1 Breaking the Spell, The End of Faith, The God Delusion, and God is Not Great: How Religion Poisons Everything, respectively. Witness also the innumerable rebuttals to these works published in their wake, and my point is more or less made.
2 Indeed, some among the “new atheists” have sought to draw that distinction by discouraging the use of the word “atheist” and in some cases making their own suggestions. I count myself alongside Hitchens, who says he “cringes” at the label bright that Dennett and Dawkins have adopted (as in, “We are brights”). I think “rationalism” is probably a better term.
4 The Literal Interpretation of Genesis, 1:19–20 [A.D. 408]. Later in the same text, Augustine goes on to say, “Seven days by our reckoning, after the model of the days of creation, make up a week. By the passage of such weeks time rolls on, and in these weeks one day is constituted by the course of the sun from its rising to its setting; but we must bear in mind that these days indeed recall the days of creation, but without in any way being really similar to them.” Writing more than a thousand years before Martin Luther was born, Augustine would be viewed by today's creationists as “too liberal.”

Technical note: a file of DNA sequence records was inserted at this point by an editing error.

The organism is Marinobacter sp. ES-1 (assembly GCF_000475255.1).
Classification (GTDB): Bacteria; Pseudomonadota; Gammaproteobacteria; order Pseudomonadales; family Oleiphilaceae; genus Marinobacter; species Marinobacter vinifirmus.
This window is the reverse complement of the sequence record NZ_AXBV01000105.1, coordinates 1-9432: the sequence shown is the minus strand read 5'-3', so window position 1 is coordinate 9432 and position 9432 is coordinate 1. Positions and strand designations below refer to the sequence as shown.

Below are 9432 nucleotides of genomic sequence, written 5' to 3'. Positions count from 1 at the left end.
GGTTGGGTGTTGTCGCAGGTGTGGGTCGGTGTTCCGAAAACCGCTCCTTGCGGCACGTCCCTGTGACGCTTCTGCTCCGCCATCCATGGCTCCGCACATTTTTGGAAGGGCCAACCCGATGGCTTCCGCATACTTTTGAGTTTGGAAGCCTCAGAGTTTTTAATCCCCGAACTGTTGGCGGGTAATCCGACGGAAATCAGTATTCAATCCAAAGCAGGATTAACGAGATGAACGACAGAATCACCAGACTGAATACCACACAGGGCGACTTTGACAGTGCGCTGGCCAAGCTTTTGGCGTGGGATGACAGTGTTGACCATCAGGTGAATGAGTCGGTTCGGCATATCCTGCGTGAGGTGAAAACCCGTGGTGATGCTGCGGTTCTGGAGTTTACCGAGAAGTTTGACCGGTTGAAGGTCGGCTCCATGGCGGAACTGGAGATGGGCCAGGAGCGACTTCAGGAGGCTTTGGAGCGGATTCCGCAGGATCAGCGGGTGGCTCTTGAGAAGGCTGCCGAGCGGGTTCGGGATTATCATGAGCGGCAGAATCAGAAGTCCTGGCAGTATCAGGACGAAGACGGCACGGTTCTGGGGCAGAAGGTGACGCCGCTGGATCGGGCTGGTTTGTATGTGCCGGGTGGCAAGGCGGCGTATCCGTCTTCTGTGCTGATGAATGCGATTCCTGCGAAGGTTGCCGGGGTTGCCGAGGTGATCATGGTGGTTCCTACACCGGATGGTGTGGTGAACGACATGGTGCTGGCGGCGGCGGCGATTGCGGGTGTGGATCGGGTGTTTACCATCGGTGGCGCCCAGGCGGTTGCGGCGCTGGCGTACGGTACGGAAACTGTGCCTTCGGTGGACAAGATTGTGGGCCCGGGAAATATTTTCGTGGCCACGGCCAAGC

Monday, April 6, 2009
One of the basic principles of a free-market or capitalist (or call it whatever you like) stance is that freedom from big-government or a socialist state gives the human person the ability to flourish autonomously. And autonomy is key because we like to think that we are all self-possessed, that we own our own self and identity. One of the pragmatic effects of this principle of freedom is the ability to own private property.
I share this intuition in practice because my family rents a small apartment (one bedroom for my two sons, my wife, and I) and look forward to the day that we can buy a modest home of our own.
And this critique is something that socialists of all types are keenly aware of. Marx mentions it in his (and Engels') Manifesto and, overall, it seems to follow that if socialism removes private property and personal autonomy, then, there is something bankrupt about it.